This is a trend echoed by others in the industry. The boardroom suits who had their fingers painfully burnt during the dot.com boom three or four years ago are older and wiser, and taking a greater interest in creative spending than ever before. With this likely to intensify over the next year, will creative freedom and innovative risk-taking design step into the firing line?

Despite the spending slowdown, for The Ronin's Rob Chiu clients have been able to trust their designers more in creative terms during 2004 and are transferring that trust into more open commissions, especially some of the bigger names.

"I think clients are starting to see things a bit better now and aren't as set in their ways as they were five years ago," says Chiu. "There's a lot more creative work coming out of the big-name brands such as Nike and Diesel. This has a knock-on effect and means smaller companies want to look similar," he continues.

But for others - including Ian Anderson at The Designers Republic - in the long run, creative freedom is something the industry will still have to fight for. It's unlikely to be top priority in any corporate commission during 2005.

"Creative freedom is there, but only if we take it. I don't see control being handed out on a plate in the current climate," he admits.

Integrated websites

Another trend for 2005, according to Chris Hassell, new media director at web design agency DS.Emotion, will be the increasing importance of the role digital and interactive design agencies play in the mainstream marketing and advertising industries.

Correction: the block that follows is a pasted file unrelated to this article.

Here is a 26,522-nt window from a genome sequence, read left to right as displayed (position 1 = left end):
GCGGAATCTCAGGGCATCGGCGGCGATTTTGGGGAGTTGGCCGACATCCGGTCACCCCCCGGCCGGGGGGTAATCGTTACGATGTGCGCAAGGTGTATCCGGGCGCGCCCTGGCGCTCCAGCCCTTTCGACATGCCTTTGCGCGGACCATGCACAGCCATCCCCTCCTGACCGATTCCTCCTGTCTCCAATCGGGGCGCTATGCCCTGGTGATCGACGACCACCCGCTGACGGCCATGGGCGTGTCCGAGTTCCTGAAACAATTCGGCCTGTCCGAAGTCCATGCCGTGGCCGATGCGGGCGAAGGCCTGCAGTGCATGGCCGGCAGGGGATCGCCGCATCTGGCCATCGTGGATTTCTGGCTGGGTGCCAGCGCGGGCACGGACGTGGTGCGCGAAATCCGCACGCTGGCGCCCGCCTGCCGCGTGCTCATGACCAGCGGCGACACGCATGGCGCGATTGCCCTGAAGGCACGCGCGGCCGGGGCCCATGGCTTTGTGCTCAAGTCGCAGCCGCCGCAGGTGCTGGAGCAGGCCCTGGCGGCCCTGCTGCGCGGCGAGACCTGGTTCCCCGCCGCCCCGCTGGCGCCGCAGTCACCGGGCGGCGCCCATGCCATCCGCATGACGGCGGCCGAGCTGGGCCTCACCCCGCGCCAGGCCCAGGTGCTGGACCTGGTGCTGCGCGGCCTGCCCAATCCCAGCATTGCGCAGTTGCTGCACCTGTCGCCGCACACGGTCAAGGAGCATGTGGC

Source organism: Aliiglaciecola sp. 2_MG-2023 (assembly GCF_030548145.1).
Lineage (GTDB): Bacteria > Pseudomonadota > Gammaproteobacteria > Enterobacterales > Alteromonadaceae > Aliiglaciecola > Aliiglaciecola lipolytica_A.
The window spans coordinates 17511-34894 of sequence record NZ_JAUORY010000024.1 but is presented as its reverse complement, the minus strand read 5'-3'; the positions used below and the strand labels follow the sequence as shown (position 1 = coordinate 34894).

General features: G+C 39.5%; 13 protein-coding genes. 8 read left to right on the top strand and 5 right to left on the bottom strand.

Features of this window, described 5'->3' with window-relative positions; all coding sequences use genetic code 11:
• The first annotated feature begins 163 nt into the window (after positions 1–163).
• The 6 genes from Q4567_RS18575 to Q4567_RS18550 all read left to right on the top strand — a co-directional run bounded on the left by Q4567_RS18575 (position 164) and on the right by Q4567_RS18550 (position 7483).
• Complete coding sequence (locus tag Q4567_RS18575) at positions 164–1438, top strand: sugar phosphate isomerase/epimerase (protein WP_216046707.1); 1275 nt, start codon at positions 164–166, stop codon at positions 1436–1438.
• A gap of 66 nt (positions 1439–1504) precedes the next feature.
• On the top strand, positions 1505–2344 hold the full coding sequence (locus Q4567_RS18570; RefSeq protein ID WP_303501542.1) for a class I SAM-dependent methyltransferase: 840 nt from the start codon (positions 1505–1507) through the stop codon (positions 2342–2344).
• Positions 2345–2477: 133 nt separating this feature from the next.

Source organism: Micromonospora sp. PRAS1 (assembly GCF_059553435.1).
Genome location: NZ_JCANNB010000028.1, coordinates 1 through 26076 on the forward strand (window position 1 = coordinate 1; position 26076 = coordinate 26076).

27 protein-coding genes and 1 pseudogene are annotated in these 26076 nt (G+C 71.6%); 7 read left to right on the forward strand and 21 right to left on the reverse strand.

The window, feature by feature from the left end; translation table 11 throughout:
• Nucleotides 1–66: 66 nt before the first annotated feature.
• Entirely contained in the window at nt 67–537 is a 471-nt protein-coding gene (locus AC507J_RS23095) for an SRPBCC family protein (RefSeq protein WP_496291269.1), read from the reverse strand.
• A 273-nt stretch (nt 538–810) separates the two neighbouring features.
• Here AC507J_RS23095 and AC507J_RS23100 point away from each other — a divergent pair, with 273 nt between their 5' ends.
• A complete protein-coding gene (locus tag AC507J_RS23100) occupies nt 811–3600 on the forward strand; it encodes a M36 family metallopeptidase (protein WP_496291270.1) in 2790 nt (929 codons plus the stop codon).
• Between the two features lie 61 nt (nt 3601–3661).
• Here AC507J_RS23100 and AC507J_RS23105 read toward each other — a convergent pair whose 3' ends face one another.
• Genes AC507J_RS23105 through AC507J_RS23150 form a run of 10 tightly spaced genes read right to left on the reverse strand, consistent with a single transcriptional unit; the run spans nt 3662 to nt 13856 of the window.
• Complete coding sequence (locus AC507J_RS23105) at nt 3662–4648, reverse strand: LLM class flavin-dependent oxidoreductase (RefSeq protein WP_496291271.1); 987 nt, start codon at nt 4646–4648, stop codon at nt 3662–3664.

As the creative engine behind a number of high-profile brand websites, such as the hugely successful deodorant line Lynx, Hassell believes traditional advertising agencies will be forced to sit up and take notice during the next 12 months.

"Websites are becoming more integral, especially within youth brands and band websites. Digital agencies will get a lot more respect," he says.

But no matter what happens to creative commissions in 2005, the basic look and feel of design will - as ever - have to move forward. One of the big trends during 2004 was a move away from slick and homogenised computer graphics to a more handcrafted, personalised aesthetic. It placed importance on the skills of design, such as illustration, rather than simple software.

Danny Franzreb from Taobot believes this movement will gather pace over the coming year. "I saw lots of people drawing sketchy black and white characters over their designs and I'd say the hand-drawn style is still rising and will be big in 2005," he says.

"We're still moving away from the clean technological, hi-tech and little pixel font style we saw in 2002, although I guess we might witness a little revival, mixed with original hand-drawn illustrations and more vivid colours."

But whatever happens during 2005, it'll be worth remembering that, as Maxine Horn says, things have to get better.